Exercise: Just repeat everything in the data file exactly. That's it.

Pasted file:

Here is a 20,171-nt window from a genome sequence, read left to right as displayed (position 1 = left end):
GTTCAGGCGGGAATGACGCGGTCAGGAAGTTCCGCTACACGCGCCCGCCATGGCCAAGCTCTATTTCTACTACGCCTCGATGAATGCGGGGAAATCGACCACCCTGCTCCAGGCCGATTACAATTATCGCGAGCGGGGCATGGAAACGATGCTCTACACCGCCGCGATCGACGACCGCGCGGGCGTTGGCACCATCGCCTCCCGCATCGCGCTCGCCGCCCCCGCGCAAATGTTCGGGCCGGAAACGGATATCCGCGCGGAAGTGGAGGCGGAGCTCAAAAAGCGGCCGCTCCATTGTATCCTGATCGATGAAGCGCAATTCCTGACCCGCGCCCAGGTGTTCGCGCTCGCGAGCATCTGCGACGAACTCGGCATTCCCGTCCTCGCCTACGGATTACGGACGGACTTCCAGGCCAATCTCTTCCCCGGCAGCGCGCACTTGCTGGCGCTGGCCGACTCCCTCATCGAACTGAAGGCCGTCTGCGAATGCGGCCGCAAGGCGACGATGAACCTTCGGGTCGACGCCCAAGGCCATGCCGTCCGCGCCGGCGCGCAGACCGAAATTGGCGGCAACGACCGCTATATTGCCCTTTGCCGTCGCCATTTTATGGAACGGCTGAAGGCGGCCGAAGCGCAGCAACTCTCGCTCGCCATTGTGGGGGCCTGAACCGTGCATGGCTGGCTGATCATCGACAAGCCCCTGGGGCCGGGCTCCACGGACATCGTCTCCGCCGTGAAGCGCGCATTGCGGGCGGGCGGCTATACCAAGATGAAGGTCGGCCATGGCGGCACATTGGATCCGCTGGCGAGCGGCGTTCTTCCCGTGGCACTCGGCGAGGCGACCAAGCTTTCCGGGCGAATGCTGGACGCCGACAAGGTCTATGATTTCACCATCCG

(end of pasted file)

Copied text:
Here is a 20,171-nt window from a genome sequence, read left to right as displayed (position 1 = left end):
GTTCAGGCGGGAATGACGCGGTCAGGAAGTTCCGCTACACGCGCCCGCCATGGCCAAGCTCTATTTCTACTACGCCTCGATGAATGCGGGGAAATCGACCACCCTGCTCCAGGCCGATTACAATTATCGCGAGCGGGGCATGGAAACGATGCTCTACACCGCCGCGATCGACGACCGCGCGGGCGTTGGCACCATCGCCTCCCGCATCGCGCTCGCCGCCCCCGCGCAAATGTTCGGGCCGGAAACGGATATCCGCGCGGAAGTGGAGGCGGAGCTCAAAAAGCGGCCGCTCCATTGTATCCTGATCGATGAAGCGCAATTCCTGACCCGCGCCCAGGTGTTCGCGCTCGCGAGCATCTGCGACGAACTCGGCATTCCCGTCCTCGCCTACGGATTACGGACGGACTTCCAGGCCAATCTCTTCCCCGGCAGCGCGCACTTGCTGGCGCTGGCCGACTCCCTCATCGAACTGAAGGCCGTCTGCGAATGCGGCCGCAAGGCGACGATGAACCTTCGGGTCGACGCCCAAGGCCATGCCGTCCGCGCCGGCGCGCAGACCGAAATTGGCGGCAACGACCGCTATATTGCCCTTTGCCGTCGCCATTTTATGGAACGGCTGAAGGCGGCCGAAGCGCAGCAACTCTCGCTCGCCATTGTGGGGGCCTGAACCGTGCATGGCTGGCTGATCATCGACAAGCCCCTGGGGCCGGGCTCCACGGACATCGTCTCCGCCGTGAAGCGCGCATTGCGGGCGGGCGGCTATACCAAGATGAAGGTCGGCCATGGCGGCACATTGGATCCGCTGGCGAGCGGCGTTCTTCCCGTGGCACTCGGCGAGGCGACCAAGCTTTCCGGGCGAATGCTGGACGCCGACAAGGTCTATGATTTCACCATCCG